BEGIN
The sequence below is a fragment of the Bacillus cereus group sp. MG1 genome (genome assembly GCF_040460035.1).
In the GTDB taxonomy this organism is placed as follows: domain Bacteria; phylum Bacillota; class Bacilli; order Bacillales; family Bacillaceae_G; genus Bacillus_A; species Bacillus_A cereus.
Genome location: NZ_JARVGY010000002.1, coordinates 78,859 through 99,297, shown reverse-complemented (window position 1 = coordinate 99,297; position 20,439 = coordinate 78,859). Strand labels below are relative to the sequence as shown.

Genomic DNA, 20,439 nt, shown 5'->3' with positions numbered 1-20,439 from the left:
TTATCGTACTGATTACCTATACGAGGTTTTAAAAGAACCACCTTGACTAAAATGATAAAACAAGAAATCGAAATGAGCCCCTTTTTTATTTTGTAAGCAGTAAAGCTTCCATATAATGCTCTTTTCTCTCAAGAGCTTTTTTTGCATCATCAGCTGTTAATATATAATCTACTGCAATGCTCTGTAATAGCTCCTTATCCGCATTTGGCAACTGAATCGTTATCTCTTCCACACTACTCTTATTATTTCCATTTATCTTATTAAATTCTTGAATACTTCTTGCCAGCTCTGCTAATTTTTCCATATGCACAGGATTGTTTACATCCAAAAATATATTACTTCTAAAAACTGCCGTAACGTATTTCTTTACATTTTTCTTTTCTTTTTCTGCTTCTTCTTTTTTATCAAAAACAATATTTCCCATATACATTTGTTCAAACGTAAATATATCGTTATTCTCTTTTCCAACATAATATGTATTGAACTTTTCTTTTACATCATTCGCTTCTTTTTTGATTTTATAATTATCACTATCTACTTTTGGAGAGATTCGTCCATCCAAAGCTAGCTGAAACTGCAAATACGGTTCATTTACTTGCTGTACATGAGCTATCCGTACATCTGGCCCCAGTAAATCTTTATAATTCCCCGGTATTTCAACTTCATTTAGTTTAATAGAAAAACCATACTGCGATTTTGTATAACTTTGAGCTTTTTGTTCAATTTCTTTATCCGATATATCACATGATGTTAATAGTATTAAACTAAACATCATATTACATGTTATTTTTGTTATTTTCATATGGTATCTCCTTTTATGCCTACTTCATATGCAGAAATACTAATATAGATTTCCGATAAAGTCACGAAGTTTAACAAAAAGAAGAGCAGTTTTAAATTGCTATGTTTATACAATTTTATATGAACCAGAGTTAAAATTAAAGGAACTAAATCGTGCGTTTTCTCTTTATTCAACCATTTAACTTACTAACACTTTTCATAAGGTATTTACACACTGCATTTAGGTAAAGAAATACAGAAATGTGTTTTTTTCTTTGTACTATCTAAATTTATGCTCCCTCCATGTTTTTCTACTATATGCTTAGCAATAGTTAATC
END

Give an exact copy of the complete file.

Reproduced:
The sequence below is a fragment of the Bacillus cereus group sp. MG1 genome (genome assembly GCF_040460035.1).
In the GTDB taxonomy this organism is placed as follows: domain Bacteria; phylum Bacillota; class Bacilli; order Bacillales; family Bacillaceae_G; genus Bacillus_A; species Bacillus_A cereus.
Genome location: NZ_JARVGY010000002.1, coordinates 78,859 through 99,297, shown reverse-complemented (window position 1 = coordinate 99,297; position 20,439 = coordinate 78,859). Strand labels below are relative to the sequence as shown.

Genomic DNA, 20,439 nt, shown 5'->3' with positions numbered 1-20,439 from the left:
TTATCGTACTGATTACCTATACGAGGTTTTAAAAGAACCACCTTGACTAAAATGATAAAACAAGAAATCGAAATGAGCCCCTTTTTTATTTTGTAAGCAGTAAAGCTTCCATATAATGCTCTTTTCTCTCAAGAGCTTTTTTTGCATCATCAGCTGTTAATATATAATCTACTGCAATGCTCTGTAATAGCTCCTTATCCGCATTTGGCAACTGAATCGTTATCTCTTCCACACTACTCTTATTATTTCCATTTATCTTATTAAATTCTTGAATACTTCTTGCCAGCTCTGCTAATTTTTCCATATGCACAGGATTGTTTACATCCAAAAATATATTACTTCTAAAAACTGCCGTAACGTATTTCTTTACATTTTTCTTTTCTTTTTCTGCTTCTTCTTTTTTATCAAAAACAATATTTCCCATATACATTTGTTCAAACGTAAATATATCGTTATTCTCTTTTCCAACATAATATGTATTGAACTTTTCTTTTACATCATTCGCTTCTTTTTTGATTTTATAATTATCACTATCTACTTTTGGAGAGATTCGTCCATCCAAAGCTAGCTGAAACTGCAAATACGGTTCATTTACTTGCTGTACATGAGCTATCCGTACATCTGGCCCCAGTAAATCTTTATAATTCCCCGGTATTTCAACTTCATTTAGTTTAATAGAAAAACCATACTGCGATTTTGTATAACTTTGAGCTTTTTGTTCAATTTCTTTATCCGATATATCACATGATGTTAATAGTATTAAACTAAACATCATATTACATGTTATTTTTGTTATTTTCATATGGTATCTCCTTTTATGCCTACTTCATATGCAGAAATACTAATATAGATTTCCGATAAAGTCACGAAGTTTAACAAAAAGAAGAGCAGTTTTAAATTGCTATGTTTATACAATTTTATATGAACCAGAGTTAAAATTAAAGGAACTAAATCGTGCGTTTTCTCTTTATTCAACCATTTAACTTACTAACACTTTTCATAAGGTATTTACACACTGCATTTAGGTAAAGAAATACAGAAATGTGTTTTTTTCTTTGTACTATCTAAATTTATGCTCCCTCCATGTTTTTCTACTATATGCTTAGCAATAGTTAATC